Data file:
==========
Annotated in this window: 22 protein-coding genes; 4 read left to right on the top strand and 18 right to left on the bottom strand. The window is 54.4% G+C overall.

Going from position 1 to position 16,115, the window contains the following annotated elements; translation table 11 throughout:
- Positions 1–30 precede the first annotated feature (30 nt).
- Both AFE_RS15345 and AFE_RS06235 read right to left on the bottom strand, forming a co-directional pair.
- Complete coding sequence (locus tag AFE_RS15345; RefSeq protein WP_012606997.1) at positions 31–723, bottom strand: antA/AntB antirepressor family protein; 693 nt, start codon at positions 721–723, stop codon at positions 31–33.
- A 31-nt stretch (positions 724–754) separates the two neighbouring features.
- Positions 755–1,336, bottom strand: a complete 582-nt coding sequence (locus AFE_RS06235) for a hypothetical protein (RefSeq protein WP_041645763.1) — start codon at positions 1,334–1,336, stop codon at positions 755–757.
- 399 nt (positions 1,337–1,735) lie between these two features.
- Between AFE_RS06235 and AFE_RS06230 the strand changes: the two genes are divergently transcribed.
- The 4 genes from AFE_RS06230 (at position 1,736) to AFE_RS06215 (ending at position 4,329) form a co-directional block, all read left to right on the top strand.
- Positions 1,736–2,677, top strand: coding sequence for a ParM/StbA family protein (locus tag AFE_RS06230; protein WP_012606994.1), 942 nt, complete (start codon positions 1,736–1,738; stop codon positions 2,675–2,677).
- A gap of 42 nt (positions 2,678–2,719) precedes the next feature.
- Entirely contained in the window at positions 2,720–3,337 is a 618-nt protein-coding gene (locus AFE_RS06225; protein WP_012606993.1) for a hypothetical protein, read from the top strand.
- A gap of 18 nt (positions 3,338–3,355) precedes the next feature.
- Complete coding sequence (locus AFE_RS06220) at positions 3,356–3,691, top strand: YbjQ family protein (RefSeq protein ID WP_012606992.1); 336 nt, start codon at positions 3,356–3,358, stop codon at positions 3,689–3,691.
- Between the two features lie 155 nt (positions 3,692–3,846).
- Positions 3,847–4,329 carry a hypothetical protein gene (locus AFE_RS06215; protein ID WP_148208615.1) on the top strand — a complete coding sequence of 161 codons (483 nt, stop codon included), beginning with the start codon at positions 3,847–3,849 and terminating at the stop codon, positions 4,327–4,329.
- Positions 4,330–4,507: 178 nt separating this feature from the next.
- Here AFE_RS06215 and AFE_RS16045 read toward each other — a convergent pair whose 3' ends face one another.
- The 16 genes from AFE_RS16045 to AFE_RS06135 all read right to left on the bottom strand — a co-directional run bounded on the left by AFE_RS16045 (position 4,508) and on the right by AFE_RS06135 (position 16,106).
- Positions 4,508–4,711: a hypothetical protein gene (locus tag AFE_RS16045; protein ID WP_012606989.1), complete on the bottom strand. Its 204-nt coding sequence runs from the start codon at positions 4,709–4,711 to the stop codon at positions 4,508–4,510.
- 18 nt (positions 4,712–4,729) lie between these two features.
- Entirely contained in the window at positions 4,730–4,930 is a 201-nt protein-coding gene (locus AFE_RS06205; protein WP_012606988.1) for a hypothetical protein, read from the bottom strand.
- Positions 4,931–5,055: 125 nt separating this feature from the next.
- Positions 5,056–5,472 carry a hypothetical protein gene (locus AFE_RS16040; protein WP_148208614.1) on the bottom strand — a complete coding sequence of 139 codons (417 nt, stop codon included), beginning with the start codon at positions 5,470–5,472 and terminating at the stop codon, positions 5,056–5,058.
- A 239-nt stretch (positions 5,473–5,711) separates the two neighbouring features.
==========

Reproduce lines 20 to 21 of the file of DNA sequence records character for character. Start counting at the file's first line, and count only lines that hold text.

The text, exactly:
- The 16 genes from AFE_RS16045 to AFE_RS06135 all read right to left on the bottom strand — a co-directional run bounded on the left by AFE_RS16045 (position 4,508) and on the right by AFE_RS06135 (position 16,106).
- Positions 4,508–4,711: a hypothetical protein gene (locus tag AFE_RS16045; protein ID WP_012606989.1), complete on the bottom strand. Its 204-nt coding sequence runs from the start codon at positions 4,709–4,711 to the stop codon at positions 4,508–4,510.